We think that our memories are static. Once we make a memory, it stays that way for life. It accurately portrays what happened at that time.
However, experts say that this is not really true. Memories change all the time. Some experts even claim they can change slightly every time that you think of them. You are constantly "overwriting the files" that hold those memories. You're altering them.
Telling a story could change how you think about what happened. Looking at pictures could add new details that, eventually, you think you can remember. You can't. You just saw the picture, and your brain added them together. But it's nearly impossible to sort this out after the fact.
"My conclusion is that memory is what you are now," one researcher said after studying it. "Not in pictures, not in recordings. Your memory is who you are now."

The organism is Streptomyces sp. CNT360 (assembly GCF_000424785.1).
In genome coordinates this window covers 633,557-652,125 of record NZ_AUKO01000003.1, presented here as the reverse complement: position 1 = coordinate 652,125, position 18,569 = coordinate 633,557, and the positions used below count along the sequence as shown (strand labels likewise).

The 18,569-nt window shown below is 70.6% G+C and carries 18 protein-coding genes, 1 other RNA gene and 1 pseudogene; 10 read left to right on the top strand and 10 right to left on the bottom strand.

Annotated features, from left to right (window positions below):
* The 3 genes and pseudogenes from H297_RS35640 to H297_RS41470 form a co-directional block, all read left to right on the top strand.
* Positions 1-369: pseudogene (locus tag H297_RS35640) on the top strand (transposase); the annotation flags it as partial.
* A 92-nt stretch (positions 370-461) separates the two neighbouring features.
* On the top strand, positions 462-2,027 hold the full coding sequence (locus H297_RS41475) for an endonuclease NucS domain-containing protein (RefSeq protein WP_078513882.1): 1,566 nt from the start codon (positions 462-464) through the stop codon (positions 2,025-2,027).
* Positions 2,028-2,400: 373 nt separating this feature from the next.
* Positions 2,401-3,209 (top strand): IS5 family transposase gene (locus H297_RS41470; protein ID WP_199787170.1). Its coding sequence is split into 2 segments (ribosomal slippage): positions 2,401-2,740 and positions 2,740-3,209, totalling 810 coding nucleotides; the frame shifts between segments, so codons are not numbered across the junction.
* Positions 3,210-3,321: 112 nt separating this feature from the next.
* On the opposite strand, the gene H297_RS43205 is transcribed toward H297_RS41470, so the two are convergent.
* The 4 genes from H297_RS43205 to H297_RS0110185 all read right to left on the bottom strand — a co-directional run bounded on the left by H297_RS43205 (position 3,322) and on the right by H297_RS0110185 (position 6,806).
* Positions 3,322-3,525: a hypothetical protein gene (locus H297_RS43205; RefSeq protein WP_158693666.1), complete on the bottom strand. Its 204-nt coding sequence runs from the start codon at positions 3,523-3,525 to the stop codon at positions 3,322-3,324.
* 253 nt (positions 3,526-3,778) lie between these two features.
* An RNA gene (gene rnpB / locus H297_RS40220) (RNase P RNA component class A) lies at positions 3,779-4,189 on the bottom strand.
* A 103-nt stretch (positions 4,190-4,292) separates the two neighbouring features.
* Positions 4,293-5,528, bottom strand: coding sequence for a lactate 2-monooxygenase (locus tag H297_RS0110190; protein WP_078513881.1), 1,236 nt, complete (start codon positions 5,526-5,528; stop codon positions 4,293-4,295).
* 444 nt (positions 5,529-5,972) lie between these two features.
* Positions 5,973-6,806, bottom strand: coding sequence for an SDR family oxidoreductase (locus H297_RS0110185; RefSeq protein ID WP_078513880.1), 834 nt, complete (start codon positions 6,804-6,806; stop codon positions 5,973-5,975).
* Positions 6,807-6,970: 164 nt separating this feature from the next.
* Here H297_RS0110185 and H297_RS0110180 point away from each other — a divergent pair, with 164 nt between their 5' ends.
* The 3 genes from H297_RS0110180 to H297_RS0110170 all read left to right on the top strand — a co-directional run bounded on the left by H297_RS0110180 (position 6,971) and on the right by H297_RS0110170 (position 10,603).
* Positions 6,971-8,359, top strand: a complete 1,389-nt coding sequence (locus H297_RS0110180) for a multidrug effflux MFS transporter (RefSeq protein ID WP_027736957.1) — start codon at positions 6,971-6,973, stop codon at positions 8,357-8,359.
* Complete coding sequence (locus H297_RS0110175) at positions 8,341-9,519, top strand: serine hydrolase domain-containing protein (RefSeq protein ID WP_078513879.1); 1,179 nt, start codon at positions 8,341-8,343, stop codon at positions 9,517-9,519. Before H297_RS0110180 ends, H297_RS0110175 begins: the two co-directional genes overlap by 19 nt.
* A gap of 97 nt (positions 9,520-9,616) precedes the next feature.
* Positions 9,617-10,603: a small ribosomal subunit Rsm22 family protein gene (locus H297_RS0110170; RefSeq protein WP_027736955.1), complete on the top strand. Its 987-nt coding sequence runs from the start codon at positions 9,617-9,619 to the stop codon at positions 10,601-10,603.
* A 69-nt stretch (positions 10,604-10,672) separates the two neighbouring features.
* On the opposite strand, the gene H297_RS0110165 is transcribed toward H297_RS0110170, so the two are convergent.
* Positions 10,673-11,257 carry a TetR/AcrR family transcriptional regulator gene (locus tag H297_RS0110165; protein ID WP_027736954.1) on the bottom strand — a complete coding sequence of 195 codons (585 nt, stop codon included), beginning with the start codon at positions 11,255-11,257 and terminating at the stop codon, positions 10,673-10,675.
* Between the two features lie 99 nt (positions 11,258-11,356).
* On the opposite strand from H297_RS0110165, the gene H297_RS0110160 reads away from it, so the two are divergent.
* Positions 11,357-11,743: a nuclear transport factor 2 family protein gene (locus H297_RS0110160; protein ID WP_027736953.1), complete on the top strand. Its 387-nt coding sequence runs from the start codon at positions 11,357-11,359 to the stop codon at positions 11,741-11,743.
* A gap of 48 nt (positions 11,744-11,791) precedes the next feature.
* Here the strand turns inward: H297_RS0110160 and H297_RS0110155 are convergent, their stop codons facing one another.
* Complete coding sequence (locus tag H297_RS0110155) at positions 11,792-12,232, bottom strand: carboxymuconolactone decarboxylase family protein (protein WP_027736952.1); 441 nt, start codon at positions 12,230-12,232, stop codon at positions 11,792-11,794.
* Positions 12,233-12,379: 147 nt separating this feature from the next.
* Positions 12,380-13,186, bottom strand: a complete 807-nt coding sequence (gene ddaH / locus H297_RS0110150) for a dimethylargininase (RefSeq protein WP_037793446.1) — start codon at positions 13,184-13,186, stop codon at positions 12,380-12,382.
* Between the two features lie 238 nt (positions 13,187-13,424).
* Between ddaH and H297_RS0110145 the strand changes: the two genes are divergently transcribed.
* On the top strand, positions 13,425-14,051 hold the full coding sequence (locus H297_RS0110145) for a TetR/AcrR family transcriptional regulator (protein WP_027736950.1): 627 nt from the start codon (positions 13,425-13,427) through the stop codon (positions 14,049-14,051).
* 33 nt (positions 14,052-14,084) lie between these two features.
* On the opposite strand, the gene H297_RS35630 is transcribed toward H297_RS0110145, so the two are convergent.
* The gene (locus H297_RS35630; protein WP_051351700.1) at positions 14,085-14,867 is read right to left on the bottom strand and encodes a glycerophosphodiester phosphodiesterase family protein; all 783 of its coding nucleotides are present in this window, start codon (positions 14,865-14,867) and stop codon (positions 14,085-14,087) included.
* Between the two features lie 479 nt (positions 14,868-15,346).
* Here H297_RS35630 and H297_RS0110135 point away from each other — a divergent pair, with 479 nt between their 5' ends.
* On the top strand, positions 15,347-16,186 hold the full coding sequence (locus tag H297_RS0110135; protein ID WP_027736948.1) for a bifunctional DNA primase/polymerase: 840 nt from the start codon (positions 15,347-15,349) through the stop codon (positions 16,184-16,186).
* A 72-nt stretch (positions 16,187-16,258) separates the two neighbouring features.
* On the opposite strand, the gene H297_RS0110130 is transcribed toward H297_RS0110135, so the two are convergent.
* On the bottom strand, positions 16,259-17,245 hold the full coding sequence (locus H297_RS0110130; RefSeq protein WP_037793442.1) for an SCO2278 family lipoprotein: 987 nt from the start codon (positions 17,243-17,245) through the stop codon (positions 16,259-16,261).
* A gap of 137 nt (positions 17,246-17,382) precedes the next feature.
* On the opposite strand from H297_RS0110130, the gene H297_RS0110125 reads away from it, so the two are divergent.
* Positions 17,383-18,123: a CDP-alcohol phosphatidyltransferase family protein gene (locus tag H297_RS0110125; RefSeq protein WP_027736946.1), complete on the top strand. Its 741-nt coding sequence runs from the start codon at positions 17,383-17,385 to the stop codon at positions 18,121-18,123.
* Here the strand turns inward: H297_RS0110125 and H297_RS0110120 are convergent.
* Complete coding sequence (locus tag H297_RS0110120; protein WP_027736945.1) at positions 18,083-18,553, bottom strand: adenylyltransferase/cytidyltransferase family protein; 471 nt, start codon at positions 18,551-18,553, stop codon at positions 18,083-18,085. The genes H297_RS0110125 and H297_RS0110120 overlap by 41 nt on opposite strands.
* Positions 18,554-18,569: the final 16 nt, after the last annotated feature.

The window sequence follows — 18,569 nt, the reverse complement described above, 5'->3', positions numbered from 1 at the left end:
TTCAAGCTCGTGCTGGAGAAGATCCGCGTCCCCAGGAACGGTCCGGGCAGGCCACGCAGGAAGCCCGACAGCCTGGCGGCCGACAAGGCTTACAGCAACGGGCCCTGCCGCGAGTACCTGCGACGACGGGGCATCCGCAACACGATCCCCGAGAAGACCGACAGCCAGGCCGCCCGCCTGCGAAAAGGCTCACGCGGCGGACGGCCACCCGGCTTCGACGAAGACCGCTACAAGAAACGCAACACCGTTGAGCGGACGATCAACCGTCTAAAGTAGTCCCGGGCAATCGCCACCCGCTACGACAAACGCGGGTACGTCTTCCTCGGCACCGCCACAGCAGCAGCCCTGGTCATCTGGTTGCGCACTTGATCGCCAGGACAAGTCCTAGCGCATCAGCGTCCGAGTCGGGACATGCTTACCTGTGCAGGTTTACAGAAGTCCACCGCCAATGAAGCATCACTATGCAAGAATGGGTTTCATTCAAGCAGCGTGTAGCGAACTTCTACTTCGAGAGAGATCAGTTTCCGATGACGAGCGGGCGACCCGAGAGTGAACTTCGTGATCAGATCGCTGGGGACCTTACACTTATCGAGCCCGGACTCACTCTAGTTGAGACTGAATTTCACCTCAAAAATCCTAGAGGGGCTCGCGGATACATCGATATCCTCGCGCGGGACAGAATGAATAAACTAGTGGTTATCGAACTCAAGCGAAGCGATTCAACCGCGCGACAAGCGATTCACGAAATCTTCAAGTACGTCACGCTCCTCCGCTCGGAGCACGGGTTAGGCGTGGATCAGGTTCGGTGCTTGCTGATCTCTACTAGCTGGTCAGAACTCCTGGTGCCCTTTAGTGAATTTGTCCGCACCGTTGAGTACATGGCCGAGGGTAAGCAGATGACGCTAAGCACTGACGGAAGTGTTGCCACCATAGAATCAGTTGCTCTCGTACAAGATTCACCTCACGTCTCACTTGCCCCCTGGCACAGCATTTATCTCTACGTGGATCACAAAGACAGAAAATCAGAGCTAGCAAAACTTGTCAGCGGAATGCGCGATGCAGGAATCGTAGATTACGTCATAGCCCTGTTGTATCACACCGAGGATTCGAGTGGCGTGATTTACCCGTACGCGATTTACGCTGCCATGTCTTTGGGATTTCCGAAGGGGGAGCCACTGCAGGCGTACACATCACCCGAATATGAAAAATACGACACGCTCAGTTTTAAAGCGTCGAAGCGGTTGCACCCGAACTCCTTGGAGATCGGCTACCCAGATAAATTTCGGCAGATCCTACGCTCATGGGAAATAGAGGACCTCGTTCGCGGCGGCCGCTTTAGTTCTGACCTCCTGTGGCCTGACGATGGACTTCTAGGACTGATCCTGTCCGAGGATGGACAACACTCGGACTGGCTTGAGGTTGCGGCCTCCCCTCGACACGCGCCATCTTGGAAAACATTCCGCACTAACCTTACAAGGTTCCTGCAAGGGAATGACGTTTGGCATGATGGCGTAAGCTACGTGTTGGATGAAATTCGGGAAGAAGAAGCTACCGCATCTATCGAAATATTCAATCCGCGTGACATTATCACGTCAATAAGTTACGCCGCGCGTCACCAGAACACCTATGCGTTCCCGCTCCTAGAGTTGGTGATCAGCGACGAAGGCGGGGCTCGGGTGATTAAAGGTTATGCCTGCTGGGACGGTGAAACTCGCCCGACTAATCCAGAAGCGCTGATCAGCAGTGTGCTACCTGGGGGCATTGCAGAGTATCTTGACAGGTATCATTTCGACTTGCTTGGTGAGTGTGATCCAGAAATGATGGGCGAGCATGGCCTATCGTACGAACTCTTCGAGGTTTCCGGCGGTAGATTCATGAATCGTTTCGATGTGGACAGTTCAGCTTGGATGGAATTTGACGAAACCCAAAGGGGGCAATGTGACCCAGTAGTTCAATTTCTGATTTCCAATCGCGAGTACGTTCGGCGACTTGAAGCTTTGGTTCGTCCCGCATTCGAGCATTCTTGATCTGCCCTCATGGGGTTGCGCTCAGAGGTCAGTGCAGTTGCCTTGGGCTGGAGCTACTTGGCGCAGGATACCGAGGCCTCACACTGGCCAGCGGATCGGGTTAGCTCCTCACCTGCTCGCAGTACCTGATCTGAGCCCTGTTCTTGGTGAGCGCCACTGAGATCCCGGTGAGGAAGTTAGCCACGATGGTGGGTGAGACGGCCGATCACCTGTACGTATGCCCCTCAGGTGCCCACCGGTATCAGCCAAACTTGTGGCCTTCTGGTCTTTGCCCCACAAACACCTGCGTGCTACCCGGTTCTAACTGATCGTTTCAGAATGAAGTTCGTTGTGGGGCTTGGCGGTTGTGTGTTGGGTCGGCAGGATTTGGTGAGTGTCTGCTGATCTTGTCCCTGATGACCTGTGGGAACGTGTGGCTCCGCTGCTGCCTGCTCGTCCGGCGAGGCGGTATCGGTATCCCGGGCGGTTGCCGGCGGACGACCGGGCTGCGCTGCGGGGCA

That is to say, it's always changing as we change.
Why does this matter for criminal cases? It's huge. A witness's memory of an event drives their testimony. They honestly think that they remember what happened accurately. In fact, two witnesses can "remember" very different details. They will both feel convinced that they are right, and the other person is wrong.
When that witness is giving a testimony to the jury, just how much can you trust what they have to say? Even if they definitely saw the event in person, is what they remember what really happened, or has it changed over time?
This is why it's important to know your rights when you feel a testimony against you does not reflect the truth.